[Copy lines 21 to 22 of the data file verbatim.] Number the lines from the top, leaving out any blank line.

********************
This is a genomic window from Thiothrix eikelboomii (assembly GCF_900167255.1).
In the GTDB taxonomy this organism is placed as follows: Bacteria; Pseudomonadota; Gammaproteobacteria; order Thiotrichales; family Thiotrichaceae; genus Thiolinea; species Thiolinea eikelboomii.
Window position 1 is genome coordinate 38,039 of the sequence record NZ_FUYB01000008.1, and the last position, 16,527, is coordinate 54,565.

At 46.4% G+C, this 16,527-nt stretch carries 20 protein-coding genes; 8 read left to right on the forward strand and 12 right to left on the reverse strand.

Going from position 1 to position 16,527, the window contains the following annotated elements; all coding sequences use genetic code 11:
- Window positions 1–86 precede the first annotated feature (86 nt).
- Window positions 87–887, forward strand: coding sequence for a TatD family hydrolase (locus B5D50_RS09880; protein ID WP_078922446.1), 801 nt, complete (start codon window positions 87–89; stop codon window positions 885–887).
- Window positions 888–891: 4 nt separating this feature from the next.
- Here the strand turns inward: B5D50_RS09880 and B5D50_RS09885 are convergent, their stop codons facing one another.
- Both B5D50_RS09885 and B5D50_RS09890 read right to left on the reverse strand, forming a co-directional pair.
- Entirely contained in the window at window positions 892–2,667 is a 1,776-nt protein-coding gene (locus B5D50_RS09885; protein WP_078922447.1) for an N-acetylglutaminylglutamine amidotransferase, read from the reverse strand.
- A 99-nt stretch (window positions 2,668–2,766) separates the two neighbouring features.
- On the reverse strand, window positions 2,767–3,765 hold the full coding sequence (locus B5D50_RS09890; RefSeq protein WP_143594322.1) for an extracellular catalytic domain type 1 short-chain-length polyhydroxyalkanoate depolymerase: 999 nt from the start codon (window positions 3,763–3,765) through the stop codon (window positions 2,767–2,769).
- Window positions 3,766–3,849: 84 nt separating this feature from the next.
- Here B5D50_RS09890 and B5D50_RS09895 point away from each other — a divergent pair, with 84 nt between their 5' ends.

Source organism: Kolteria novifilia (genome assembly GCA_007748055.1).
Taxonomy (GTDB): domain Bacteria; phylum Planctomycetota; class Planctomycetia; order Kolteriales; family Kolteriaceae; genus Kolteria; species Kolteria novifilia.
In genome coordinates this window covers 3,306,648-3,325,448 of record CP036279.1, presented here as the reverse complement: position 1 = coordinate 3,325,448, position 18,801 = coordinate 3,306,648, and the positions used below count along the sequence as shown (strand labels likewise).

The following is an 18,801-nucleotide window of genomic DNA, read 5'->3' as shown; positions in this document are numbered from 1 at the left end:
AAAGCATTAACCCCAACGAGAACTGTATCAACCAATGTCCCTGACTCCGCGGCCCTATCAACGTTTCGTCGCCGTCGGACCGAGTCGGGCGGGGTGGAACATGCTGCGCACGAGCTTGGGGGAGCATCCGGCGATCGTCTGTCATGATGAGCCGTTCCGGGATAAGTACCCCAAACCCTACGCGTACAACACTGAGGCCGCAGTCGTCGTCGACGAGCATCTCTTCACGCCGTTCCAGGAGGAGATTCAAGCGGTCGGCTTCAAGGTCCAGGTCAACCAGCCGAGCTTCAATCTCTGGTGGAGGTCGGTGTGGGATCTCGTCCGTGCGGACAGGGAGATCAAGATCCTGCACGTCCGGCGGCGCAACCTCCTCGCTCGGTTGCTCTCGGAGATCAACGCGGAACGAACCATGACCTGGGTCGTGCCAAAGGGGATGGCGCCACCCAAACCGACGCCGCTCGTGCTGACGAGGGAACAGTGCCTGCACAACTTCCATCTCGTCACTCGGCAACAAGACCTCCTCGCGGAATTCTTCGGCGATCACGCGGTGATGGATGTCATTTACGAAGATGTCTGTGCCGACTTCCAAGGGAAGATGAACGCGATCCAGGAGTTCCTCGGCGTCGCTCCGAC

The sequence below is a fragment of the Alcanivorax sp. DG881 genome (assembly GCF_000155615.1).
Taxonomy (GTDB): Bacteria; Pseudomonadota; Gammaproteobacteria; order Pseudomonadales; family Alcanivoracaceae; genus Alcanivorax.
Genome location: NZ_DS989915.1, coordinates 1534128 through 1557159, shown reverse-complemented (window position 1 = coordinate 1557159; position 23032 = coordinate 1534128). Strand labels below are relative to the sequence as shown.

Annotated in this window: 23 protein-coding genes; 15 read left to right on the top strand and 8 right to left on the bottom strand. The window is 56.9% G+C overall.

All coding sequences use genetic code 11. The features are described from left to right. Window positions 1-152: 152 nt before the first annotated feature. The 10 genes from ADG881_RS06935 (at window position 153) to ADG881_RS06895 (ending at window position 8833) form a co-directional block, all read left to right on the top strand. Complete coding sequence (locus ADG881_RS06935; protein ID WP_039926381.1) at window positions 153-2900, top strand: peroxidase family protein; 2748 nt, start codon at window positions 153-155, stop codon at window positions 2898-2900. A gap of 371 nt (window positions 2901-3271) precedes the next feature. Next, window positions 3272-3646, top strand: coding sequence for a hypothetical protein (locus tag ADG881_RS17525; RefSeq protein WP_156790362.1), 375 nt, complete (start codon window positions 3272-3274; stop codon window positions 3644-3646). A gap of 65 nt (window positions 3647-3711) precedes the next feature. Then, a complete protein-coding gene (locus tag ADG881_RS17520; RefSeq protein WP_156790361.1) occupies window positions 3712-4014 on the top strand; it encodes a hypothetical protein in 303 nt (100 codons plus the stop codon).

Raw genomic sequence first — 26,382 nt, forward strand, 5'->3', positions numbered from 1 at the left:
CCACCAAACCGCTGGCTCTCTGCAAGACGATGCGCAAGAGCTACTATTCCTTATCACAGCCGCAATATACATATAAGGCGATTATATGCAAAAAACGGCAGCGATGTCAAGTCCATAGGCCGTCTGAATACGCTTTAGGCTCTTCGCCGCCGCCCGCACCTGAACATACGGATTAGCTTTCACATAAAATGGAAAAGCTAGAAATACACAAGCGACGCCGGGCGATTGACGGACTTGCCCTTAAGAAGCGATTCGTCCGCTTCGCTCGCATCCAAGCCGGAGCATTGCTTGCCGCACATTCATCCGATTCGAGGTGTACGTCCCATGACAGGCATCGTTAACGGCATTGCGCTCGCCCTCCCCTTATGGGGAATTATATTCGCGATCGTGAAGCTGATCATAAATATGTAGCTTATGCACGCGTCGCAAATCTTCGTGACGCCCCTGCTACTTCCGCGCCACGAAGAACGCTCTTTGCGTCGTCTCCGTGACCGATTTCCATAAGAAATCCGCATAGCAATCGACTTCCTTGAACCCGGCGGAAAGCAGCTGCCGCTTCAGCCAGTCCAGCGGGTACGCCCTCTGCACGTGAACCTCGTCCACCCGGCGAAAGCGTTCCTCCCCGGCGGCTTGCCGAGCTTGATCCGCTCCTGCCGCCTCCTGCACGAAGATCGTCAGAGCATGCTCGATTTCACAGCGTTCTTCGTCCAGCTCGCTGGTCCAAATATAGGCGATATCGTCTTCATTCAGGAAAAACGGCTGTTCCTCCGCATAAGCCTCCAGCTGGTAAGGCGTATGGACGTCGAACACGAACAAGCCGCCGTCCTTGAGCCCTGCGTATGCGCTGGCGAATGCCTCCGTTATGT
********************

The sequence below is a fragment of the Alcanivorax sp. DG881 genome (assembly GCF_000155615.1).
Taxonomy (GTDB): Bacteria; Pseudomonadota; Gammaproteobacteria; order Pseudomonadales; family Alcanivoracaceae; genus Alcanivorax.